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Batoka hydro-power plan takes shape

NANCY MWAPE, Victoria Falls Town
ZAMBIA and Zimbabwe have started mobilising US$4 billion required to build the Batoka Gorge hydropower stations.
About 3,000 jobs will be created during the initial phase of the construction with each country employing 1,500 people.
Zambezi River Authority (ZRA) chairperson Bryson Mbiriri said the Batoka hydro project will involve the construction of a 180-metre long roller compacted concrete arch gravity dam and two power stations with a capacity of 1,200 megawatts (MW) on both sides of the gorge.
Mr Mbiriri was addressing journalists in Victoria Falls Town, Zimbabwe, on Wednesday.
He said implementation of the project will lower the cost of power generation.
“The two ministers of finance have appointed the African Development Bank (AfDB) as the lead bank in mobilising resources for the project. We have been able to secure funding from the World Bank for studies,” he said.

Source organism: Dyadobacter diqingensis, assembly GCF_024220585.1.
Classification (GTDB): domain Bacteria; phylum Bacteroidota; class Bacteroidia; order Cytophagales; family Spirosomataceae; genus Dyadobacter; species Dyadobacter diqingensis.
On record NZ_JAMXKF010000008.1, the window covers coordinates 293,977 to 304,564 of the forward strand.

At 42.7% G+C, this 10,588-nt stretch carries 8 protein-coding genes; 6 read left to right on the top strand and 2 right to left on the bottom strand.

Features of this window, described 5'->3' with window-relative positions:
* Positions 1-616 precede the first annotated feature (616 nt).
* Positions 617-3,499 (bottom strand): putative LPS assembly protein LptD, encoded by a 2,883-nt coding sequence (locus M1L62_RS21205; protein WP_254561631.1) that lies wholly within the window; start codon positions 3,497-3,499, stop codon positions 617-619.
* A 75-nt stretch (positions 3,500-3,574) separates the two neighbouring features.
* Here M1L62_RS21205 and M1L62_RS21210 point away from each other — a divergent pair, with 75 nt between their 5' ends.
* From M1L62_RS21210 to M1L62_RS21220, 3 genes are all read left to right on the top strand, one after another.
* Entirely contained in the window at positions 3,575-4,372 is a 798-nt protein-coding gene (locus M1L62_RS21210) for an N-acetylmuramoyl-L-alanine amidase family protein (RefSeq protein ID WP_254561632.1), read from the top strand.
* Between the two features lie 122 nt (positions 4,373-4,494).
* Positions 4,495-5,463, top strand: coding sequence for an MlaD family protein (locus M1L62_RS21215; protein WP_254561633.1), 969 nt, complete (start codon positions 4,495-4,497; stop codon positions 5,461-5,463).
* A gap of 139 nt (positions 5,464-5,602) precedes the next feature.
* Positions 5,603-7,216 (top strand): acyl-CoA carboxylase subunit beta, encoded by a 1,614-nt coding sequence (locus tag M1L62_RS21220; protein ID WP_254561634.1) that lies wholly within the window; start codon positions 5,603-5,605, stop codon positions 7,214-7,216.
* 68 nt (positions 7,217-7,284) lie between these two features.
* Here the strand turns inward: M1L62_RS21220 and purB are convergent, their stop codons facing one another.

Mr Mbiriri said studies relating to the technical aspects of the dam’s construction as well as the environmental and social impacts assessment are expected to be completed by the first quarter of next year.
In July this year, ZRA undertook a market sounding process to expose the project to potential investors in Europe, Asia, South Africa, Zimbabwe and Zambia.
“Considering the power deficit faced by the two nations, both governments want the project implemented soon and there is so much excitement from the market,” he said.
Speaking at the same event, ZRA co-chair Oscar Kalumiana said the Batoka hydro project is a huge job that requires both governments to be careful during its implementation so that no one is criticised in future.
Mr Kalumiana said the governments of Zambia and Zimbabwe are on schedule with the project and that finding the money is the most difficult part of the assignment.
ZRA chief executive officer Munyaradzi Munodawafa said the legal and technical advisors for the project have been appointed and are expected to complete their work in the second quarter of 2017.
Mr Munodawafa said traditional leaders from both Zambia and Zimbabwe have given clearance to proceed with the project.
“We have spent close to US$5 million on access roads to the site on both sides,” he said.

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